Driving Miss Daisy - Best Picture, 1990
Sometimes, the Academy seems to enjoy making things tough for themselves. Yes, "Driving Miss Daisy" had good intentions but was also worryingly old-fashioned. The fact that the film was up against Spike Lee's "Do the Right Thing" was insult enough, so to then give "Miss Daisy" four awards, including the biggest honor, was simply unforgivable.
To ensure you're as upset as we are about this win, we're going to remind you of the other movies that were nominated that year, "My Left Foot," "Born on the 4th of July, " and "Dead Poets Society."
Scent of a Woman - Best Actor, 1993
No actor ever won an Oscar for their subtle performance, but Al Pacino really seems to stand out. The actor, the same actor who played the quiet yet malicious Michael Corleone, managed to portray his character with such mad and hectic energy.
When it comes to "Scent of a Woman, " both Pacino skeptics and admirers alike will pine back to his work and mourn the loss of the great Italian-American Godfather.
Various Disney Films - Best Song, 1993, 1995, 1996
In the mid-1990s, the Walt Disney Company found themselves dominating the Best Song category, resulting in wins for three snoozefest ballads. "A Whole New World" from "Aladdin," "Can You Feel the Love Tonight?" from "The Lion King" and "Colors of the Wind" from "Pocahontas," each won an Oscar for Best Song.
Each of these songs combines sappy love lyrics, annoyingly catchy melodies, and of course, string-based instrumentation. Excuse us while we yawn!
Forrest Gump - Best Picture, 1995
Look, we all loved "Forrest Gump," but the fact of the matter is, it won in a year of greater movies. "Pulp Fiction" and "The Shawshank Redemption" are two of the films that stood side-by-side with "Forrest Gump" in the category for Best Picture so that you can understand our contempt when it comes to this Oscar win.
"Forrest Gump" is solid entertainment and is well-thought-of as one of Tom Hank's most beloved performances, but 1995 was an outstanding year for movies.
A Beautiful Mind - Best Picture, 2002
At one point, it seemed like the Academy did everything possible to avoid any chance of controversy by awarding the blandest, most harmless films in arms reach. Russell Crowe starred as the brilliant but mentally troubled mathematician, Josh Nash, in the film, "A Beautiful Mind."
Director Ron Howard's film was rewarded the title "Best Picture," when in our opinion, it should have gone to Wes Anderson's "The Royal Tenenbaums," which was also released that year.
Cold Mountain - Best Supporting Actress, 2003
Renee Zellweger's performance in "Cold Mountain" is proof that a single supporting performance can ruin an entire film. The actress's stale performance ruined an otherwise decent film from Anthony Minghella, which is why it is beyond our understanding why the Academy saw fit to reward her for the part.
Shohreh Agdashloo gave an outstanding performance in "House of Sand and Fog," and it's a shame she didn't get proper praise for the role.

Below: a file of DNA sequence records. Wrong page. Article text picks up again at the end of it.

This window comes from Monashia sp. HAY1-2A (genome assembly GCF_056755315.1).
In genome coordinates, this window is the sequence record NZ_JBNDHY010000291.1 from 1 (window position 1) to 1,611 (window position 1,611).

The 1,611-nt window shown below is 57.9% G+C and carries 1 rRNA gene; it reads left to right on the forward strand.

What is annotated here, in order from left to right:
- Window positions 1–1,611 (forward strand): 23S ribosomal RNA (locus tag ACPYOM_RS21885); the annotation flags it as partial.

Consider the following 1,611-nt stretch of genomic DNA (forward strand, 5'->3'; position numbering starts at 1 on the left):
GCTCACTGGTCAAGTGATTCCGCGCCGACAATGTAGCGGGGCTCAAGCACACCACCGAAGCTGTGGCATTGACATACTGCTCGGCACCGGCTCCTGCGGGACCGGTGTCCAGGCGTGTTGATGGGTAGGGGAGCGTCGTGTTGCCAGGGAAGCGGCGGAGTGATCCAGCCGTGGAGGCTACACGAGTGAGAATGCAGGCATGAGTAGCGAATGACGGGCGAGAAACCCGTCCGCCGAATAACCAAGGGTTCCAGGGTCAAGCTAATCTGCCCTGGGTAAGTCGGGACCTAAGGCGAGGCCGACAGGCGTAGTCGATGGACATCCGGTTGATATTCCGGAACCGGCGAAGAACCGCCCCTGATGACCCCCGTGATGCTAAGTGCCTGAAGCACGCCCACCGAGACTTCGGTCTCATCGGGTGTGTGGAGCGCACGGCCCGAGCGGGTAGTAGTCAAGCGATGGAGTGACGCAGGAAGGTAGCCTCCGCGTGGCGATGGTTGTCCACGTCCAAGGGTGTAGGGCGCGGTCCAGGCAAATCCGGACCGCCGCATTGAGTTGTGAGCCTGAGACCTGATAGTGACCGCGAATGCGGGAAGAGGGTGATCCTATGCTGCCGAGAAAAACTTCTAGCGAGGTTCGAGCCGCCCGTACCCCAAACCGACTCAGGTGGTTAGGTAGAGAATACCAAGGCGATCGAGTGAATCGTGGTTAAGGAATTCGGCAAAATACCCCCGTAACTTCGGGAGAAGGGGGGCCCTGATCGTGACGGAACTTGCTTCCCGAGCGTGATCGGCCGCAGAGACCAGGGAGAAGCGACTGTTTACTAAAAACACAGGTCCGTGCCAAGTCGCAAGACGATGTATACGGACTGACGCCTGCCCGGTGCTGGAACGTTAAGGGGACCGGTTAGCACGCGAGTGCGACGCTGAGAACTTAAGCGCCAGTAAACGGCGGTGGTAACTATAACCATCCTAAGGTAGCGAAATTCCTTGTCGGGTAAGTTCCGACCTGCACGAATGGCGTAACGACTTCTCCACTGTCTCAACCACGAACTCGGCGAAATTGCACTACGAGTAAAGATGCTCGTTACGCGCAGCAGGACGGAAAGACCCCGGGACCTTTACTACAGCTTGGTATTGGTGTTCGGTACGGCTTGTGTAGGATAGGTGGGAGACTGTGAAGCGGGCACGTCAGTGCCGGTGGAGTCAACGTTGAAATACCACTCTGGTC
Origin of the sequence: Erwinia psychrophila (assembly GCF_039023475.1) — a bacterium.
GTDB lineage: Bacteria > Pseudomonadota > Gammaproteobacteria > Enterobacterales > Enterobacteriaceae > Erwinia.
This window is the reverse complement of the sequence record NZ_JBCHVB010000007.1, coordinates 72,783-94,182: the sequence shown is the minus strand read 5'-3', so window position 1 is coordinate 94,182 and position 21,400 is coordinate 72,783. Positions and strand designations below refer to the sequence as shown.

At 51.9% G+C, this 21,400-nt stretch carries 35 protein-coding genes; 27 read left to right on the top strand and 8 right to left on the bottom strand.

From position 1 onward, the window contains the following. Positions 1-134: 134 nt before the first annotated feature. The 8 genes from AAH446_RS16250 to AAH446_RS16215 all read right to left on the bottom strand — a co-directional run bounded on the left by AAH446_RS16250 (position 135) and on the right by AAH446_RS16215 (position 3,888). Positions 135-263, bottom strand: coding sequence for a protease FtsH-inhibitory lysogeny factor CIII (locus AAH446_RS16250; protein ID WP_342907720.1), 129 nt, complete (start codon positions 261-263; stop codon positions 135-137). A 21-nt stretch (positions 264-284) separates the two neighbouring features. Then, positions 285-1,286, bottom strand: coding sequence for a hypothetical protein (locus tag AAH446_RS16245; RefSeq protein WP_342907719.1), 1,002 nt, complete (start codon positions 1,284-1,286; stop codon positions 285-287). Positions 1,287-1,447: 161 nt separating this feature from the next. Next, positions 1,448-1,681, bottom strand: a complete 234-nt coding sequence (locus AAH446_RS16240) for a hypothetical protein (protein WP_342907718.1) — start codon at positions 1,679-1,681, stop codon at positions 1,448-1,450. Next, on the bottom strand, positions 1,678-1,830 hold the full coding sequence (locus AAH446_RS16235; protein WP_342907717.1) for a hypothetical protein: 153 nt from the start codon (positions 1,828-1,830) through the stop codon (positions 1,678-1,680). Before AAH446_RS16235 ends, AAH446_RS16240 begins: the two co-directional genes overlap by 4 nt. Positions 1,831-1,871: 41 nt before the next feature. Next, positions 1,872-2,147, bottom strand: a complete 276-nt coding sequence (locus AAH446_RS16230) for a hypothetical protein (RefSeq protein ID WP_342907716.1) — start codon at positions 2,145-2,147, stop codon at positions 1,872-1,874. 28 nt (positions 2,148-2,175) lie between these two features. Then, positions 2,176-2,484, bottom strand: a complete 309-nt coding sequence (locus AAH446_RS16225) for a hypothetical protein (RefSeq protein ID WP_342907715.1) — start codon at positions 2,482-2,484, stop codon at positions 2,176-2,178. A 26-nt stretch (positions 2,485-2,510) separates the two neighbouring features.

Crash - Best Picture, 2006
It's been years since the 2006 Oscars, and people are still mad about "Crash" winning best picture. It seems like 2005 was the year politics made its way back into Hollywood, with "Munich," "Brokeback Mountain," and "Good Night and Good Luck," all being box-office hits and moving in their own territory.
"Crash" was a political film, too; somehow, the drama about racism was a little more than unconvincing. Even Paul Haggis, the film's director, wasn't convinced his film deserved the award, "Was it the best film of the year? I don’t think so," he explained.
Avatar - Best Cinematography, 2010
Our question is, how was a film created almost entirely on a computer nominated for Best Cinematography? Photographing a film is an art form that demands in-depth knowledge of focal lengths and the way light moves. If all of these things are done by computers, how can this be considered cinematography?
James Cameron pioneered new sorts of cameras and filming methods while making the movie, which was fairly awarded in the visual effects category. This doesn't answer our question of how "Avatar" is deserving of a cinematography award if almost everything on-screen was digitally created?
The King’s Speech - Best Director, 2011
Much of "The King's Speech" took place in this unbearably ugly room. "The King's Speech" winning Best Director was further proof that the Academy is incapable of moving past its bias toward predictable biopics for something more original and groundbreaking.
Tom Hooper's work on the film is standard and unimpressive and looked weak next to David Fincher's "The Social Network," which was also nominated. The film's win proved, yet again, that the Academy lives for mediocrity!
The Artist - Best Picture, 2012
To go from winning film's greatest honor to being completely forgotten in such a short time is impressive, and that's exactly where "The Artist" manages to stand out. The French comedy-drama is a moderately entertaining silent film about backstage Hollywood, and yet we can't seem to remember anything else about it.